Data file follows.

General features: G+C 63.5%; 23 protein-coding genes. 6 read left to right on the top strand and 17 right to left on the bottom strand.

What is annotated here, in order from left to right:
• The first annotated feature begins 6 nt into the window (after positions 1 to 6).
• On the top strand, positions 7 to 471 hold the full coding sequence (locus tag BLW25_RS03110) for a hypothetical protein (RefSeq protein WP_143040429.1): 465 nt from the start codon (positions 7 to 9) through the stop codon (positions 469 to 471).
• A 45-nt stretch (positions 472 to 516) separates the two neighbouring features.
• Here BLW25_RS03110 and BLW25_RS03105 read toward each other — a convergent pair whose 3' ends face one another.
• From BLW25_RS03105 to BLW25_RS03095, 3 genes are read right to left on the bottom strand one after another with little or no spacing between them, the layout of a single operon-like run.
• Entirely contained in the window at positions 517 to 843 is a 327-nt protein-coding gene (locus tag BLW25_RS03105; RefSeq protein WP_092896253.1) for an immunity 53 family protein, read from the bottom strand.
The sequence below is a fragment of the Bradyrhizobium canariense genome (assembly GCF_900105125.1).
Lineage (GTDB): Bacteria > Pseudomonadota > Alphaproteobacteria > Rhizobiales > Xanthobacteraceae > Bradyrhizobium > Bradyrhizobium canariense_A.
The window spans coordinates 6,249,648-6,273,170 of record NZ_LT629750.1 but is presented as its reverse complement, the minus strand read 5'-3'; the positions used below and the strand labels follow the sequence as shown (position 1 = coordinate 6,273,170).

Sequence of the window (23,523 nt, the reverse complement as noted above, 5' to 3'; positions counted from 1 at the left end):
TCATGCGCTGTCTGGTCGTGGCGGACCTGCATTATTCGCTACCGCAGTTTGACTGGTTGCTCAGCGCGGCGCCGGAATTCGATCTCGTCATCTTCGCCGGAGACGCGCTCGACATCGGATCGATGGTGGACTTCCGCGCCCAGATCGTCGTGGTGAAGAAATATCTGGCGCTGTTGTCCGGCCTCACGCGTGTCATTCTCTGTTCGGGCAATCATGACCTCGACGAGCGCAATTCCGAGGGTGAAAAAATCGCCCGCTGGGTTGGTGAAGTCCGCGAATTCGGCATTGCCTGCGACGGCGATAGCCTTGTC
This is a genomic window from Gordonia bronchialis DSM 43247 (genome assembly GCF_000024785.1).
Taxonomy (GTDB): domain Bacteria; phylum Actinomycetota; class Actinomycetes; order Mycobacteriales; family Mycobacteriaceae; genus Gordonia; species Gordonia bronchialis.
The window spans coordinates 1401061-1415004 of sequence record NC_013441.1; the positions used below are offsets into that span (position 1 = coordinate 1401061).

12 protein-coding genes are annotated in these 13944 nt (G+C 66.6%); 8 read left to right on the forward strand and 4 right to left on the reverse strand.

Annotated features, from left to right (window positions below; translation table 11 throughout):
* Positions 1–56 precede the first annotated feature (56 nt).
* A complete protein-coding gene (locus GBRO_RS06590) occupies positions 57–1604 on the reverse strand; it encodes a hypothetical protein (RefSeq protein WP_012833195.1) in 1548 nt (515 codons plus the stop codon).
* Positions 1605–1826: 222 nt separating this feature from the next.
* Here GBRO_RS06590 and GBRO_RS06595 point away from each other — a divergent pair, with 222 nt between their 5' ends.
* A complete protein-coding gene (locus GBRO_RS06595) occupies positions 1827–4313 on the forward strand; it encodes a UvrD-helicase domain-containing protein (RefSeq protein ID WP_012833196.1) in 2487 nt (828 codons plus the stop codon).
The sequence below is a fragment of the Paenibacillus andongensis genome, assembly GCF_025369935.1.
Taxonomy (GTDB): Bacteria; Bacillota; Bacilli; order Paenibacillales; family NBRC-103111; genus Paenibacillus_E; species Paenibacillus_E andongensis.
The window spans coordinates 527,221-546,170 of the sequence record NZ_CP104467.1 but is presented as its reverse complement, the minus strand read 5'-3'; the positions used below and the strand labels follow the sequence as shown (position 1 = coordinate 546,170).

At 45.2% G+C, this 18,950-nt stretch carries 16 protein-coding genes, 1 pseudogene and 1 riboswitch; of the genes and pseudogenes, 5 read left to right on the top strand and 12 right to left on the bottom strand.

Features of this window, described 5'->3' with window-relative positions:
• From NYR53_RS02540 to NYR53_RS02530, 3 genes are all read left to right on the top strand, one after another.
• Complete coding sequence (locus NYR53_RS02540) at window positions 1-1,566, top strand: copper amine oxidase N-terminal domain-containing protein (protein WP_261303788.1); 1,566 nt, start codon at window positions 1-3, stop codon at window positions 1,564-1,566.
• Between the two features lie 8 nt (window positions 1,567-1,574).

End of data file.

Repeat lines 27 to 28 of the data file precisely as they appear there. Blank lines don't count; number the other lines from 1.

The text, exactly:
At 45.2% G+C, this 18,950-nt stretch carries 16 protein-coding genes, 1 pseudogene and 1 riboswitch; of the genes and pseudogenes, 5 read left to right on the top strand and 12 right to left on the bottom strand.

Features of this window, described 5'->3' with window-relative positions: